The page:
How do I start a conversation with someone whom I have never met?

For starters, I think in the rush of life we often forget how nice a simple smile can be. Just to practice, the next time you are out for a walk, smile and say hello to the person walking the opposite way. Or the next time you pass someone in the grocery store, just make eye contact (while realizing that in some countries this is not appropriate) and smile. This will build your confidence and soon it will be second nature to start up conversations.

When creating the opportunity to talk with someone it is best to do it at a place that is relaxed… a park or playground for example. A café may be another good option if you are trying to connect with the person taking your order (if there is no line behind you of course).

When starting the conversation, ask simple questions. Mention you are new to the area. Make it really casual, easy conversation. People are usually happy to be helpful. It’s easy enough to say something like, “I’m fairly new to this area. Where is your favorite place to go when you have time?” or “Do you know where I could find a good playground for my kids?” or “Is there a good Thai restaurant around here?”

Start with an acknowledgement (as easy as eye contact), a smile and “hello”. Really, it’s as simple as that. From there you will get an idea of whether they are open to having a quick chat. Your goal is not to find a best friend in this one conversation. Your goal is to meet someone new and see if it goes anywhere.

How do I get over the thought of people thinking I am strange?

If smiling at people on the street, at parks and at a café seems strange to you, then yes, you will perceive that others also think this is strange.

Think, however, how you feel when someone smiles at you or says hello. I always find it a nice surprise and go on my way more upbeat. At the very least, you will possibly help another person be in a better mood. At best, you may find a new friend or at least have the opportunity to do so.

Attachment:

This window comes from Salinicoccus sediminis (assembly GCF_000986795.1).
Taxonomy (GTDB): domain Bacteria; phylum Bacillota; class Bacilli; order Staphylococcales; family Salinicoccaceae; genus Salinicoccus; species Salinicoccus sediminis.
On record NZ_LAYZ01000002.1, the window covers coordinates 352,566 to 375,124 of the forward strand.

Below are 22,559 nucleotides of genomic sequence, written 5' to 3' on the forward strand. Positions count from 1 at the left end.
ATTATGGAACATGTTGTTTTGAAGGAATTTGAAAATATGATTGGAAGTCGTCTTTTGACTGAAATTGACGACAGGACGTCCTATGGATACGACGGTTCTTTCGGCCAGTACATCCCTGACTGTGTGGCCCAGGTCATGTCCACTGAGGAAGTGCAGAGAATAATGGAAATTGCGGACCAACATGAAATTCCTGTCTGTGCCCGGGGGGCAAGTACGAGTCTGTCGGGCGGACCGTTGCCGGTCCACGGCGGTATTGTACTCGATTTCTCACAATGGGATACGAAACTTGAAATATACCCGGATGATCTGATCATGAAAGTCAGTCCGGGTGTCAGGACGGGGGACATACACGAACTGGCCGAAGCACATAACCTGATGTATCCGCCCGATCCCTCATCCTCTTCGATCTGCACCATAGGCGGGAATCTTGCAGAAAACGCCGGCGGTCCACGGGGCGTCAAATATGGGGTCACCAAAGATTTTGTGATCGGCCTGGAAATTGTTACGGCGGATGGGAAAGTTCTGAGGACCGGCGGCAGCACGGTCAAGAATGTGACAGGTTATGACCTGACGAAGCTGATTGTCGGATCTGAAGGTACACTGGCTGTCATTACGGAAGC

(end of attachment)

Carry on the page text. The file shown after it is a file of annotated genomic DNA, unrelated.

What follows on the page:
When you have tried it a few times, it will seem less and less “weird” each time. The more comfortable you are with making natural conversation, the easier it will seem to the other person.

Sometimes, you will leave the experience thinking, “That was completely awkward!” and that’s fine. Just think, if you never give it a shot it will take a lot longer to get to know people. The truth is, you will most likely never see that person again! Who cares if it seemed a bit strange in the moment. You can both have a good laugh about it later. Better yet, if you do take the risk of “embarrassment”, say hello and start the conversation, you could end up in an awesome relationship. It is worth the risk, believe me!

When first meeting someone I think one thing that is underestimated when meeting someone is our ability to focus on and listen to them. We often are so self conscious that we struggle to think about anything but what we will say next or how we are coming across.

David Oxberg says, “Being listened to is so close to being loved that most people cannot tell the difference.” Granted, we are not talking about that intimate of a conversation (though it could turn to that), but I believe the truth of the quote still stands.

Here are some questions that I frequently use when talking with someone for the first time:

  • How long have you lived in {Christchurch}?
    • (If they were not born here I ask) What brought you to {Christchurch}?
    • If they moved at some point, they may have a great perspective on “being new”. Ask them how they got to know people or what advice they may have for you.
  • Do you enjoy living here?
  • What is your favorite part of the city?
  • Ask a question about something that would be helpful to you – about school or grocery shopping or the best gym in town. Share something that you are struggling with as a newer person to the city and see if they have any suggestions.
  • (If my kids are with me and the other person has children) How old is your little one?

These are a starting point. If there is a connection, the conversation will start to flow naturally from one or more of these questions. Hopefully they will ask you a few questions in return and you can go from there.

However, there are plenty of times when there is not a connection and the conversation seems to be lacking. That’s fine. When appropriate, shut down the conversation, say thanks and move on.

As important as listening is, there are times when you have to talk about yourself. I have a close friend who is easy to be around now, but early in our relationship there was often a lack in conversation.

At one point I realized that she may not ask me questions, but wanted me to offer information about what was happening in my life. I think it’s good to have some thoughts in mind.

One suggestion is to think through something that has recently happened in your life. This can either peak interest for the other person so that they’ll chime in with some comments or they won’t be interested and you can leave it.

Following up with people you have met

I found that it was helpful for me to see these new relationships as a dating relationship. It may sound weird, I know, but it helped to put my mind at ease. I did not have to think that when I invited someone to dinner, this had to be a lifelong relationship. It might work out, but it may not work out. Either is okay! We’re simply giving it a try, just as you would a dating relationship.